ambyr: pebbles arranged in a spiral on sand (nature sculpture by Andy Goldsworthy) (Pebbles)
[personal profile] ambyr
I thought this Whirling Nerdish blog post about the portrayal of disability in Kameron Hurley's latest fantasy novel might be interesting to some people here:

Asthma and THE MIRROR EMPIRE

As I write this, my hands are shaking. Not because I'm distressed. Not because I'm tired or hungry or my blood sugar is low. They're shaking because I took my inhaler. I woke up this morning, and for some reason, I couldn't take in a full breath.

...

Kameron Hurley's The Mirror Empire features a main character that has asthma. I'm only about 100 pages into the book, but so far, this girl is my favorite character. Because she's got a strong spirit, she's brave as fuck, and she gets shit done. But when things get real, when she has to physically exert herself--climbing stairs, fleeing bad guys, etc., she gets wheezy; she gets short of breath.
ysabetwordsmith: Paranormal detective Brenda in a wheelchair (PIE)
[personal profile] ysabetwordsmith
Based on an audience poll, there will be a bonus fishbowl session in my series P.I.E. on Tuesday, September 16. 

This series is urban fantasy about a wheelchair-riding private detective who handles the really weird cases, and her able-bodied but kind of accident-prone policeman boyfriend.  When the fishbowl theme is something that doesn't get much attention, I try to spread the word to relevant audiences.  So please tell any of your friends who are mobility-impaired or otherwise interested in this topic that it will be featured in a prompt call where they can come suggest things to be written.  If you're new to P.I.E. then you can find links to all its published poems via the series page; several these were prompted by folks with limited mobility.
sasha_feather: Black, white, and red image of woman with futuristic helmet (Sci Fi Woman)
[personal profile] sasha_feather
Paper Knife: Accessing the Future Guest Post: How Not to do Disability SF

I invited Kathryn and Djibril over to Paper Knife, to talk about a few of the stories that they feel get portrayals of disability spectacularly wrong.

content note: discussion of eugenics; apologism in comments.
sasha_feather: Black, white, and red image of woman with futuristic helmet (Sci Fi Woman)
[personal profile] sasha_feather
Post about Drax from Guardians of the Galaxy (image)

Transcript:
I took my little brother (who falls on the autism spectrum) to see Guardians of the Galaxy and after this scene he lit up like a Christmas tree and screamed "He's like me! He can't do metaphors!" And for the rest of the film, my brother stared at Drax in a state of rapture:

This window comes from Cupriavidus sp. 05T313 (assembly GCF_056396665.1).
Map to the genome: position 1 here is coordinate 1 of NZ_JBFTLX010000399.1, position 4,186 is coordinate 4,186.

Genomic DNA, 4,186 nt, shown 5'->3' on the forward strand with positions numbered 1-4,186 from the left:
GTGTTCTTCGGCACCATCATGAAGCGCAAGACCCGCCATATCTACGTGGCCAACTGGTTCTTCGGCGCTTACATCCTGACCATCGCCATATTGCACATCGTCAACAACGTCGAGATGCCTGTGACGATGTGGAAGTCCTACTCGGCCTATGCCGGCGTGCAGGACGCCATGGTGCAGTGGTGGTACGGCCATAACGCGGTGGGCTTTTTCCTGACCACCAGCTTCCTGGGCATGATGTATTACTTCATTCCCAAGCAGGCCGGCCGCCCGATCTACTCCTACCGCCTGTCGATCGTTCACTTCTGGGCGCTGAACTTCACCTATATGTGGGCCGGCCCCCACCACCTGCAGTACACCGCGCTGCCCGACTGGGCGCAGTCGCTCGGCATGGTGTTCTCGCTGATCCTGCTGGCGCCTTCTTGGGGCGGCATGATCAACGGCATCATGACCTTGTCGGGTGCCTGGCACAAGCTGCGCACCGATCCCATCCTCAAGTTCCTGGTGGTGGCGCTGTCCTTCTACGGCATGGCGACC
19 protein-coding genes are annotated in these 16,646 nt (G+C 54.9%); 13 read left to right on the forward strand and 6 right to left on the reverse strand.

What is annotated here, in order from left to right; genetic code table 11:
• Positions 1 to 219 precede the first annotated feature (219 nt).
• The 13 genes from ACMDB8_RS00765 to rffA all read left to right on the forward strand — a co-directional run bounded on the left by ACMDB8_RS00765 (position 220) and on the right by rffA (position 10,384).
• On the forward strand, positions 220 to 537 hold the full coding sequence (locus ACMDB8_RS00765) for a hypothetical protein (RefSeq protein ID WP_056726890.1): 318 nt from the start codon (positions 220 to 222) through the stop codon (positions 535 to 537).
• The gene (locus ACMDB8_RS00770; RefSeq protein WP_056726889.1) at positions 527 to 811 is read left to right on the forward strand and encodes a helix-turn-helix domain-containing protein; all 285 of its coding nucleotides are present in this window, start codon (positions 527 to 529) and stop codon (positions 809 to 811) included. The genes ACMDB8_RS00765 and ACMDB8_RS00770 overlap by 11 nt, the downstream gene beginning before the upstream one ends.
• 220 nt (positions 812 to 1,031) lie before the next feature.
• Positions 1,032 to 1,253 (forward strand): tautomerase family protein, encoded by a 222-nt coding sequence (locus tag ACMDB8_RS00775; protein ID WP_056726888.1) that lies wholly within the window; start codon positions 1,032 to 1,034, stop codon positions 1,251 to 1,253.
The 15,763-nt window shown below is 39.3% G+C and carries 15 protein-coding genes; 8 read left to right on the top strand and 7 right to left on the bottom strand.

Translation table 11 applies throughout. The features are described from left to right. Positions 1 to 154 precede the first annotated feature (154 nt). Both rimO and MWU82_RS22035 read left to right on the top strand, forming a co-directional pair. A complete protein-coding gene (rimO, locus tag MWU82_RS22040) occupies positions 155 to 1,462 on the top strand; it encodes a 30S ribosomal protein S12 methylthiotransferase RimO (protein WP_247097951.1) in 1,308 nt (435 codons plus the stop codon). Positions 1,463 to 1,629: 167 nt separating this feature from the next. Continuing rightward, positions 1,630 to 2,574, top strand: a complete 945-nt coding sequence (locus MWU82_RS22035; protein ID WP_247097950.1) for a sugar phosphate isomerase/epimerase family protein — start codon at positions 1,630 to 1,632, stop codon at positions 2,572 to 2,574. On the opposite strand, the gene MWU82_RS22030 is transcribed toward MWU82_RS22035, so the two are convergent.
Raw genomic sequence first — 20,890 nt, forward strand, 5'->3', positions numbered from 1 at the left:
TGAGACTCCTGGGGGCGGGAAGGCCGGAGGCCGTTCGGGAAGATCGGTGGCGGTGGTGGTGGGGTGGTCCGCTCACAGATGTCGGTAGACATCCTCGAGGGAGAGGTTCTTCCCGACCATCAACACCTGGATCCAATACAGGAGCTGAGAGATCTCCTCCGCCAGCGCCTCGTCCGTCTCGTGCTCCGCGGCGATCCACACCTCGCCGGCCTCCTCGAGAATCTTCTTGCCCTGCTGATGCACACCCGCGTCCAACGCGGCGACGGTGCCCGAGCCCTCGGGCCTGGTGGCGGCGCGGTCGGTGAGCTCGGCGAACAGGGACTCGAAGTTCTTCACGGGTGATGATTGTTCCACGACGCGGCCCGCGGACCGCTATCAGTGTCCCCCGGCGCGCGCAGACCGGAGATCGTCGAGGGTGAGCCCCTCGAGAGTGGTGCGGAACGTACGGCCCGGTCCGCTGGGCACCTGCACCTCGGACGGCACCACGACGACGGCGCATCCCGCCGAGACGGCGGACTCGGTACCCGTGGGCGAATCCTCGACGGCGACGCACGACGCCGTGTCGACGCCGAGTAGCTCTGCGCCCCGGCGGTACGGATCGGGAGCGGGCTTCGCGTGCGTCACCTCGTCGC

(images of Rocket and Drax)
Rocket: Metaphors are gonna go over his head.
Drax: Nothing goes over my head. My reflexes are too fast. I will catch them.

So for the last 6 days I have heard my brother repeatedly quote all of the Drax lines from the movie verbatim (of one his talents), begin studying vocabulary test words, and tell everyone he knows that people with autism can also be superheroes.

Now I'm not saying that Drax the Destroyer is, or was ever intended to be, austistic. All I am saying is that it warmed my heart for my brother to have an opportunity to identify himself with a character known for his strength, badassness, and honor. And that is pretty damn awesome.

So while I adored Guardians of the Galaxy as a great fun loving film with cool characters, I can do nothing but thank Marvel Studios and Dave Bautista for finally bringing a superhero to the screen that my little brother can relate to.

(end transcript)

Disability in SF

Fri, Aug. 22nd, 2014 02:12 pm
sasha_feather: Black, white, and red image of woman with futuristic helmet (Sci Fi Woman)
[personal profile] sasha_feather
Kathryn Allan at Pornokitsch: Friday 5: Five Positive Representations of disability in SF

I want to highlight five stories that present atypical and non-normative experiences of embodiment in creative, engaging, and thought-provoking ways. Technology is not always wanted or accessible as a “cure all.” People with disabilities can be three-dimensional characters! Each of the five stories on my list of “good disability in SF examples” examines the complex diversity of human bodies and minds.

Hawkeye #19

Fri, Aug. 1st, 2014 05:25 pm
sasha_feather: Clint from the Avengers drawing his bow (Hawkeye)
[personal profile] sasha_feather
AV Club: Hawkeye 19 uses Deafness to help a Broken Clint Barton to find his Voice

Has a bit of ableist language; otherwise a good article.

The easiest way for readers to see more diversity is to support titles that feature diverse casts and creative teams. Larime Taylor is a disabled comics creator born with arthrogryposis, and he writes, draws, tones, and letters his work with his mouth. His Top Cow series, A Voice In The Dark, is a chilling psychological thriller featuring a primarily female cast, and it returns in September with a new first issue in full color. Valiant’s Harbinger stars a disabled cast member in John “Torque” Torkelson, a teenage boy that is paralyzed from the waist down, but can project solid psychic holograms that turn him into a powerful superhero. Gail Simone introduced a new disabled superheroine to the DC universe with Vengeance Moth in The Movement, but low sales prompted that book’s cancellation after a year.